6. Unexplained weight change.
Weight gain is a common side effect of corticosteroids and some antidepressants and other medications, says Dr. Howard. But weight gain that is rapid or unexplained may mean that you are retaining fluids, which could indicate a problem such as kidney disease or congestive heart failure. Both are more common with certain forms of arthritis and need prompt attention.

Weight loss that occurs for no apparent reason also can be a sign of something serious. Possible causes include increased inflammatory disease activity; thyroid disease, which is common in people with RA; NSAID-related stomach ulcers; and celiac disease or Crohn’s disease, both of which affect the body’s ability to process nutrients and are more common in people with existing autoimmune diseases. If you lose 10 pounds or more without trying, Dr. Clauw recommends seeing your primary care physician.

7. Chest pain.
There are many causes of chest pain, some of which may be related to your arthritis or medications. For example, NSAIDs used for pain and bisphosphonates used to treat osteoporosis can cause heartburn, or irritation of the esophagus that is felt in the chest.

The most urgent and concerning potential cause of chest pain is a heart attack. A 2010 study in the Journal of Internal Medicine found that for people with RA, the risk of a heart attack is increased 60 percent one to four years after diagnosis. People with other inflammatory forms of arthritis, such as lupus or ankylosing spondylitis, also face a higher risk, and using NSAIDs may increase that risk even more.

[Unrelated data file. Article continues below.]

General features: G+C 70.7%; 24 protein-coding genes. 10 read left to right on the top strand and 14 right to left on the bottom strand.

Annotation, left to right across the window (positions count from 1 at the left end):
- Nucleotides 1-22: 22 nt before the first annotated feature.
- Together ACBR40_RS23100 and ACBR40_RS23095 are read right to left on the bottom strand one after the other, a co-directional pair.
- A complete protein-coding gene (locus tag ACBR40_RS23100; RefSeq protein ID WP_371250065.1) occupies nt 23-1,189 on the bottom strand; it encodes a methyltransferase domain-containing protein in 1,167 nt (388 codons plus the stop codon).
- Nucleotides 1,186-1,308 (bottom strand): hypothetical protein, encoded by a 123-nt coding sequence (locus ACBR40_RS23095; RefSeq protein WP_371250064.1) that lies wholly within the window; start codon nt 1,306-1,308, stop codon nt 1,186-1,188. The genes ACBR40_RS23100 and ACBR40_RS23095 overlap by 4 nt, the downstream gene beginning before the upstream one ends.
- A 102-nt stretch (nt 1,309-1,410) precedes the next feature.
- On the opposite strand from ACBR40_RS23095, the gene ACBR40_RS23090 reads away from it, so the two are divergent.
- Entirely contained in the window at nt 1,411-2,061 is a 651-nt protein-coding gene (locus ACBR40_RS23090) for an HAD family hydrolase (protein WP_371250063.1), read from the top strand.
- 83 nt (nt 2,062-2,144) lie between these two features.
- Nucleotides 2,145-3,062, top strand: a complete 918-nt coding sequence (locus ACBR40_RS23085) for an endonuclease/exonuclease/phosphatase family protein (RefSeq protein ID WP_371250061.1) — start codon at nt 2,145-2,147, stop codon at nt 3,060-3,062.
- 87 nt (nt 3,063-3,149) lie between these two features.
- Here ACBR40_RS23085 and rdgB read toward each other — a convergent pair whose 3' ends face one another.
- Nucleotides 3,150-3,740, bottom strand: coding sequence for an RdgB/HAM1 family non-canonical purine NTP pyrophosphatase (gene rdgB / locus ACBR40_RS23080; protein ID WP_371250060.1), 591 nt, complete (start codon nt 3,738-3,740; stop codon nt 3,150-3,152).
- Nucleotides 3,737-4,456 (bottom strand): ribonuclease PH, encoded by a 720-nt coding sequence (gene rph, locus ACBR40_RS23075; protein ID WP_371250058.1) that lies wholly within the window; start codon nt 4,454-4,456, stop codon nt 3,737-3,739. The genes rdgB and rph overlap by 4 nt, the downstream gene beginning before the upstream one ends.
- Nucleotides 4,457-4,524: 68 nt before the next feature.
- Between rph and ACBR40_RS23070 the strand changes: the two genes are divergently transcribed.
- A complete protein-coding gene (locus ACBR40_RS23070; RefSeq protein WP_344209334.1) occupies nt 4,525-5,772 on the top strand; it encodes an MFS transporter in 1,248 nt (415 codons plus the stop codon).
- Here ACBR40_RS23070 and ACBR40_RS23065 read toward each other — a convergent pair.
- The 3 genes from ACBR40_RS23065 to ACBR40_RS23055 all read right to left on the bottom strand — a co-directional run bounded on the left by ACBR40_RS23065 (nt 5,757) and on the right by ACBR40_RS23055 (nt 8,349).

If chest pain is accompanied by symptoms such as heaviness or tight-ness of the chest, indigestion, pain that radiates to the back, arm, jaw or throat, extreme weakness, shortness of breath and irregular heartbeats – then you might be having a heart attack. Call 911 immediately.

8. Blood in stool.
This could be a sign of diverticulitis (an inflammation of small, bulging sacs on the wall of the colon), colorectal cancer, Crohn’s disease or gastrointestinal bleeding caused by NSAIDs, Dr. Howard says. If blood is bright red, it is likely coming from the lower gastrointestinal tract (the colon, rectum or anus). NSAID-related bleeding, which is more common in the stomach and upper portion of the small intestine, usually produces black, tar-colored stools.

“Tarry stools or [obvious] blood always need to be evaluated ASAP,” says Dr. Clauw.

On the other hand, he adds, a bit of blood on the toilet paper could be due to a hemorrhoid, and isn’t necessarily cause for concern if it goes away in a few days.

9. Achilles pain.

Pain and swelling above your heel can be the result of increased physical activity, an injury or wearing shoes without proper heel support. But if the pain is accompanied by other problems, such as low back pain or swollen joints, it could be a sign of ankylosing spondylitis or psoriatic arthritis. Inflammation of the Achilles tendon, the strong cord of connective tissue that connects the calf muscle to the heel bone, is common with both diseases. It is important to get the right diagnosis and proper treatment, so alert your doctor if you have one of these symptoms and develop new pain in the Achilles tendon region.

10. Persistent sadness or hopelessness.
These feelings, as well as difficulty concentrating or loss of interest in activities you once enjoyed, are classic symptoms of depression. Feelings of depression are common when arthritis causes constant pain and interferes with your ability to go about your daily life, but in some cases depression can be a side effect of the disease process or of arthritis medications, particularly corticosteroids, says Dr. Howard. Pinpointing the cause is essential – as is getting treatment.

A 2012 study from the Centers for Disease Control and Prevention found that of almost 1,800 adults with arthritis surveyed, 31 percent had anxiety and 18 percent had depression. In many, the two overlapped.

“It’s important to discuss depression with your doctor, because if your RA gets better but you are still depressed, that can hurt your quality of life,” says Dr. Howard. If you are having suicidal thoughts, you need to speak with someone and get help immediately.